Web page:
World Library  
Flag as Inappropriate
Email this Article

Post-war immigration to Australia

Article Id: WHEBN0006025236
Reproduction Date:

Title: Post-war immigration to Australia  
Author: World Heritage Encyclopedia
Language: English
Subject: Les Haylen, Albury, Immigration to Australia, Military history of Australia during World War II, History of Australia
Publisher: World Heritage Encyclopedia

Post-war immigration to Australia

Mr Arthur Calwell with the Kalnins family - the 50,000th New Australian- August 1949
In 1954 the 50,000th Dutch migrant arrived; Maria Scholte is to the right of the picture

Post-war immigration to Australia deals with migration to Australia since the end of World War 2. In the immediate aftermath of World War 2, Ben Chifley, Prime Minister of Australia (1945-1949), established the federal Department of Immigration to administer a large-scale immigration program. Chifley commissioned a report on the subject which found that Australia was in urgent need of a larger population for the purposes of defence and development and it recommended a 1% annual increase in population through increased immigration.[1]

The first Minister for Immigration, Arthur Calwell, promoted mass immigration with the slogan "populate or perish".[2] Calwell coined the term "New Australians" in an effort to supplant such terms as pommy (Englishman) and wog.

The 1% target remained a part of government policy until the Whitlam Government (1972-1975), when immigration numbers were substantially cut back, only to be progressively restored by the Fraser Government (1975-1982).[1]

Some 4.2 million immigrants arrived between 1945 and 1985, about 40 per cent of whom came from World War II up to the end of 1954 to resettle in Australia from Europe—more than the number of convicts transported to Australia in the first 80 years after European settlement.[5]

"Populate or perish" policy

The Chifley years

Australian Government poster displayed between 1949 and 1951 in reception rooms and dining halls at various migrant reception centres in Australia. (Image courtesy of the NAA).

Following the attacks on Darwin and the associated fear of Imperial Japanese invasion in World War II, the Chifley Government commissioned a report on the subject which found that Australia was in urgent need of a larger population for the purposes of defence and development and it recommended a 1% annual increase in population through increased immigration.[1] In 1945, the government established the federal Department of Immigration to administer the new immigration program. The first Minister for Immigration was Arthur Calwell. An Assisted Passage Migration Scheme was also established in 1945 to encourage Britons to migrate to Australia. The government's objective was summarised in the slogan "populate or perish". Calwell stated in 1947, to critics of mass immigration from non-British Europe: "We have 25 years at most to populate this country before the yellow races are down on us."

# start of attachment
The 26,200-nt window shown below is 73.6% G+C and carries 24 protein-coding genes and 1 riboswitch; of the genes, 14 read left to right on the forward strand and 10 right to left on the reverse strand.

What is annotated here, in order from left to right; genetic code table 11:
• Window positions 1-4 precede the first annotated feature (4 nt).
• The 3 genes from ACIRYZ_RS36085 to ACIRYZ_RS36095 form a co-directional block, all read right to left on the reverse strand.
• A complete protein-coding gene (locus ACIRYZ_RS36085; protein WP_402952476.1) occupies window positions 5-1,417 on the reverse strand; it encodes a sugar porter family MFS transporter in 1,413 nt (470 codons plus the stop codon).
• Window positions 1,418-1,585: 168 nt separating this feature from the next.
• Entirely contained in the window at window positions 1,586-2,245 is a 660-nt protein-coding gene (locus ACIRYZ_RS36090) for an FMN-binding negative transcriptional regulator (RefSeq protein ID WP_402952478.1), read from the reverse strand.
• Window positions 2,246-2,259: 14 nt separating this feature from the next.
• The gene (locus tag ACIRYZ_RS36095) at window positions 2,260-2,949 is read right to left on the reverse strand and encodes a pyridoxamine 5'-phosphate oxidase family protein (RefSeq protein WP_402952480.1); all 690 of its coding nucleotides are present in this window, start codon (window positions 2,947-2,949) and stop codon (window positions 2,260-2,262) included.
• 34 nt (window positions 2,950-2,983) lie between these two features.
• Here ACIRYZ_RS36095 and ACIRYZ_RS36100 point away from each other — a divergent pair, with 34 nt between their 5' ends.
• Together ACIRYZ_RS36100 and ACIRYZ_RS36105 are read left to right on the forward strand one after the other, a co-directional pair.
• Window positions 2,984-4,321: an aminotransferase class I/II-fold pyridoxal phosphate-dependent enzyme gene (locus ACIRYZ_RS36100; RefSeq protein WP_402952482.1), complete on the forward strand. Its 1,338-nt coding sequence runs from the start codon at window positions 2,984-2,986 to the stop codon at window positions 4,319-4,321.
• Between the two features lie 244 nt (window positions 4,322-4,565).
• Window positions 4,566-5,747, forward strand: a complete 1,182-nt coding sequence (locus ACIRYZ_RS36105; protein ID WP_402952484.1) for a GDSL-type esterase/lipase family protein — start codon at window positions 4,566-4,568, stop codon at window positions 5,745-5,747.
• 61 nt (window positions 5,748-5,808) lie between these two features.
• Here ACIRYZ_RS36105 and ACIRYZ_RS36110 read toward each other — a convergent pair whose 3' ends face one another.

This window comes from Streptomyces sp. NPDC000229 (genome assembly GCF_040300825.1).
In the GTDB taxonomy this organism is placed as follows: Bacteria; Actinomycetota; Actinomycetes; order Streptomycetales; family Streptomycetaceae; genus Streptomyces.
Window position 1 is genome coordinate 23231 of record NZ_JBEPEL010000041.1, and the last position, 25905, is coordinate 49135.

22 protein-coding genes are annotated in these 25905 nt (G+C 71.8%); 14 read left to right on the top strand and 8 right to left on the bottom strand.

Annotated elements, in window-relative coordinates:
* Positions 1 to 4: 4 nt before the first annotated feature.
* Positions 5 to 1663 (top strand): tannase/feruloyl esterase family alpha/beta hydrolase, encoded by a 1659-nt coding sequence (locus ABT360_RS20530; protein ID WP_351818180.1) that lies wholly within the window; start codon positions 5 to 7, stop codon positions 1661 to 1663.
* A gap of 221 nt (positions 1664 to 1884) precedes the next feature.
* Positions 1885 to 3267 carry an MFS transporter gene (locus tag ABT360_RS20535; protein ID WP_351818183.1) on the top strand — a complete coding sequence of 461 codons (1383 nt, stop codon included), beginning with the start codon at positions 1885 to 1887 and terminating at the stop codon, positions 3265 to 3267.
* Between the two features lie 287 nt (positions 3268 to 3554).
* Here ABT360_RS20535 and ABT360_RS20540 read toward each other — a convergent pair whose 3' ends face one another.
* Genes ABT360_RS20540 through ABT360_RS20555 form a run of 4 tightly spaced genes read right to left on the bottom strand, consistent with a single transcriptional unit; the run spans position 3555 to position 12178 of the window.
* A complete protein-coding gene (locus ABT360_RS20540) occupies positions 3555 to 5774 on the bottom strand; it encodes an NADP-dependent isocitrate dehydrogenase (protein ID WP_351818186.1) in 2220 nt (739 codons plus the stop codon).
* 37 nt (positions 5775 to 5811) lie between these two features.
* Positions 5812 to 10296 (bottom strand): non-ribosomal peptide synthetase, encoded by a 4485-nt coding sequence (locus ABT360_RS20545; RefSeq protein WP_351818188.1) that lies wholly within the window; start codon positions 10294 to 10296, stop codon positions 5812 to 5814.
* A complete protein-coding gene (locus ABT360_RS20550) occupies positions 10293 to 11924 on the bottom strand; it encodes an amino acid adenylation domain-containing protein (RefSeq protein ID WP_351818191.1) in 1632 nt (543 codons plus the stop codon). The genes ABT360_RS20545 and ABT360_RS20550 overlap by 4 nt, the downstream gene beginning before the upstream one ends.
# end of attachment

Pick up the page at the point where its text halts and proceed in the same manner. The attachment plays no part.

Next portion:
The post-war immigration program of the Chifley Government gave preference to migrants from Great Britain, and initially an ambitious target was set of nine British out of ten immigrants.[1] However, it was soon apparent that even with assisted passage the government target would be impossible to achieve given that Britain's shipping capacity was quite diminished from pre-war levels. As a consequence, Calwell looked further afield to maintain overall immigration numbers, and this meant relying on the IRO refugees from Eastern Europe, with the USA providing the necessary shipping.[1] Many Eastern Europeans were refugees from the Red Army and thus mostly anti-Communist and so politically acceptable.

Menzies years

The 1% target survived a change of government in 1949, when the Menzies Government succeeded Chifley's. The new Minister of Immigration was Harold Holt (1949-56).

The British component remained the largest component of the migrant intake until 1953.[1] Between 1953 and late 1956, migrants from Southern Europe outnumbered the British, and this caused some alarm in the Australian government, causing it to place restrictions on Southern Europeans sponsoring newcomers and to commence the "Bring out a Briton" campaign. With the increase in financial assistance to British settlers provided during the 1960s, the British component was able to return to the top position in the overall number of new settlers.[6]

Hundreds of thousands of displaced Europeans migrated to Australia and over 1,000,000 Britons immigrated with financial assistance.[7] The migration assistance scheme initially targeted citizens of Commonwealth countries; but it was gradually extended to other countries such as the Netherlands and Italy. The qualifications were straightforward: migrants needed to be in sound health and under the age of 45 years. There were initially no skill requirements, although under the White Australia policy, people from mixed-race backgrounds found it very difficult to take advantage of the scheme.[8]

Migration brought large numbers of southern and central Europeans to Australia for the first time. A 1958 government leaflet assured voters that unskilled non-British migrants were needed for "labour on rugged projects which is not generally acceptable to Australians or British workers."[9] The Australian economy stood in sharp contrast to war-ravaged Europe, and newly arrived migrants found employment in a booming manufacturing industry and government assisted programmes such as the Snowy Mountains Scheme. This hydroelectricity and irrigation complex in south-east Australia consisted of sixteen major dams and seven power stations constructed between 1949 and 1974. It remains the largest engineering project undertaken in Australia. Necessitating the employment of 100,000 people from over 30 countries, to many it denotes the birth of multicultural Australia.[10]